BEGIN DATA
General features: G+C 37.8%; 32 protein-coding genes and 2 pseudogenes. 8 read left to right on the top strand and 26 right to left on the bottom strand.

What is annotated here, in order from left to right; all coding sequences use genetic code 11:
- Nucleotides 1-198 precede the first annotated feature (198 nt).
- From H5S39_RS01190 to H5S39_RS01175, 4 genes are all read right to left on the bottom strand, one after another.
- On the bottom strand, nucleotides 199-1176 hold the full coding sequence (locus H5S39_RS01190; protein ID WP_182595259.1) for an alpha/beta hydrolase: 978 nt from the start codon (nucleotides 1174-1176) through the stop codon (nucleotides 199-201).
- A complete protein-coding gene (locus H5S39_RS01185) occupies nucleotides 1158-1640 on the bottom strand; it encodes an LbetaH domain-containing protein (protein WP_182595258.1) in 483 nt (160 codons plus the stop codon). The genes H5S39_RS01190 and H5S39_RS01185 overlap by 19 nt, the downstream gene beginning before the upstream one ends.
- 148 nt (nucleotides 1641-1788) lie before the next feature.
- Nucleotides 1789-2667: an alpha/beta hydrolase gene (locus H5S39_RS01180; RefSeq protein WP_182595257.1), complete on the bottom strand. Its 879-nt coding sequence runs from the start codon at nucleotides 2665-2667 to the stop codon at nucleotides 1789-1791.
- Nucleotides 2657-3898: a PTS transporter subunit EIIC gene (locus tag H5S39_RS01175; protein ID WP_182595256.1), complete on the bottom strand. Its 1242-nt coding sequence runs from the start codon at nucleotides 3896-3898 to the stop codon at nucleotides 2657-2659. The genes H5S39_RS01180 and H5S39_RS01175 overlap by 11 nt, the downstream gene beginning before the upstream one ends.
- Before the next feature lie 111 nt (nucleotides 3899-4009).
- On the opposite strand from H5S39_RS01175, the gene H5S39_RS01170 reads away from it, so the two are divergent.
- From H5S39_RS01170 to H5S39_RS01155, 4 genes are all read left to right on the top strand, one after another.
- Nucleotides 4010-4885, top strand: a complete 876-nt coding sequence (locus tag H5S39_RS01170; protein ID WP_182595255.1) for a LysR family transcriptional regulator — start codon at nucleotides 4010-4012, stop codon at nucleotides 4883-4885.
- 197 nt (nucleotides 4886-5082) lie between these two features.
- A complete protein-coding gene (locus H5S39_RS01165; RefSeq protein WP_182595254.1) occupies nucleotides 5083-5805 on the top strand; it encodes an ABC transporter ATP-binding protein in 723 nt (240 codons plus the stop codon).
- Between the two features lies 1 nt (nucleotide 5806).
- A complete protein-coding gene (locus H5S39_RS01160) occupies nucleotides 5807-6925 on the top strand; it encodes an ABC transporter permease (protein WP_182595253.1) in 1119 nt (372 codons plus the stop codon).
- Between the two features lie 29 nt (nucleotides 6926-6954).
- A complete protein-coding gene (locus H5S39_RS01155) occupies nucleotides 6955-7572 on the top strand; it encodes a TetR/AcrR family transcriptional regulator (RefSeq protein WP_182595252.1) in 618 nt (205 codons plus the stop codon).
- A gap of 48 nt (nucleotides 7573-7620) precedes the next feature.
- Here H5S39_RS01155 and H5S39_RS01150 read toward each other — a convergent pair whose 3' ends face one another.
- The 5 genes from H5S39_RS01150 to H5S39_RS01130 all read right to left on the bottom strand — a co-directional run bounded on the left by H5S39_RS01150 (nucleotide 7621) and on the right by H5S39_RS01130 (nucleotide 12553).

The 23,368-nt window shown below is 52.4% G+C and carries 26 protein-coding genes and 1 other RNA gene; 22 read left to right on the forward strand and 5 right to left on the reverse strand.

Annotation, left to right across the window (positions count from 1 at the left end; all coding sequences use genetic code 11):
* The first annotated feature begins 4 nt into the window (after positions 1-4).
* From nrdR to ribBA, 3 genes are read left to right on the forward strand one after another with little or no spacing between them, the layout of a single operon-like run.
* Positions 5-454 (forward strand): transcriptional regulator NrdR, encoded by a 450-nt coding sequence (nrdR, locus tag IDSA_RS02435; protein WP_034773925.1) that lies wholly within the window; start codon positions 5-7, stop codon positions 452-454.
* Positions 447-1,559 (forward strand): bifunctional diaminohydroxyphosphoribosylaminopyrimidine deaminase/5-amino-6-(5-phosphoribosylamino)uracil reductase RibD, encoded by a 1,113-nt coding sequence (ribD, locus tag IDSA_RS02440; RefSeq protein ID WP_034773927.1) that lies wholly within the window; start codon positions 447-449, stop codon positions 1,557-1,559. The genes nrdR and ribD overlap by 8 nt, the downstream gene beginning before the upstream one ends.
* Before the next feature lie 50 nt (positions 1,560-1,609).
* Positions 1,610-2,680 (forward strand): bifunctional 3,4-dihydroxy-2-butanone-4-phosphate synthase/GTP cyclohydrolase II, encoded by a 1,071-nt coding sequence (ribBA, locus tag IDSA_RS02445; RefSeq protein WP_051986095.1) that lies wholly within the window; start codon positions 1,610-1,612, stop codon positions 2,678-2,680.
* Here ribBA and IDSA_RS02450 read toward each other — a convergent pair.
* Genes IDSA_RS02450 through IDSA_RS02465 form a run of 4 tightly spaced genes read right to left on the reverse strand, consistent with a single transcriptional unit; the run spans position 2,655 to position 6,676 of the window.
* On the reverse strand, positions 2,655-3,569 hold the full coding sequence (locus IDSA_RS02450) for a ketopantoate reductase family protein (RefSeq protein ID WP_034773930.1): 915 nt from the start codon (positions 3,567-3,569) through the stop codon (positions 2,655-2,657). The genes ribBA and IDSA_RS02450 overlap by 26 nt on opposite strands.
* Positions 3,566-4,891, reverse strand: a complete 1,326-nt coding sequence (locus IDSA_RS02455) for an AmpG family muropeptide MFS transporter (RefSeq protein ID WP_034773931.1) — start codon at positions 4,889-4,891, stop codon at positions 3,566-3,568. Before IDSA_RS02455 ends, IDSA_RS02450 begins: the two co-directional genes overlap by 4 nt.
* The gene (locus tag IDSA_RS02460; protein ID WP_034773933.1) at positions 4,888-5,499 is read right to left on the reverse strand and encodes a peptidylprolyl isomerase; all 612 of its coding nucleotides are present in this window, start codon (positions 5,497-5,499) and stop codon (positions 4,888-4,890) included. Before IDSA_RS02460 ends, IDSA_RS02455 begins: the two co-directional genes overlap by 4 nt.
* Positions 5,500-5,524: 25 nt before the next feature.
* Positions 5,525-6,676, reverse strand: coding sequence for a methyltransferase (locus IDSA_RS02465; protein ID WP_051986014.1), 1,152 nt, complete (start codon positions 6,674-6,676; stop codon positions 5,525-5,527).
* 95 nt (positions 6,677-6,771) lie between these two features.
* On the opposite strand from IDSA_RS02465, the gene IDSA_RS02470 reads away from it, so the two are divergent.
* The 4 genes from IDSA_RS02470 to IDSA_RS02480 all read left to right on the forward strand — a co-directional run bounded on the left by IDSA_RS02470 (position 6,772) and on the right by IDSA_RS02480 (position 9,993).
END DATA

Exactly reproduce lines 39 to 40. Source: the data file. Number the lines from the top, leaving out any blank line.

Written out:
* On the opposite strand from IDSA_RS02465, the gene IDSA_RS02470 reads away from it, so the two are divergent.
* The 4 genes from IDSA_RS02470 to IDSA_RS02480 all read left to right on the forward strand — a co-directional run bounded on the left by IDSA_RS02470 (position 6,772) and on the right by IDSA_RS02480 (position 9,993).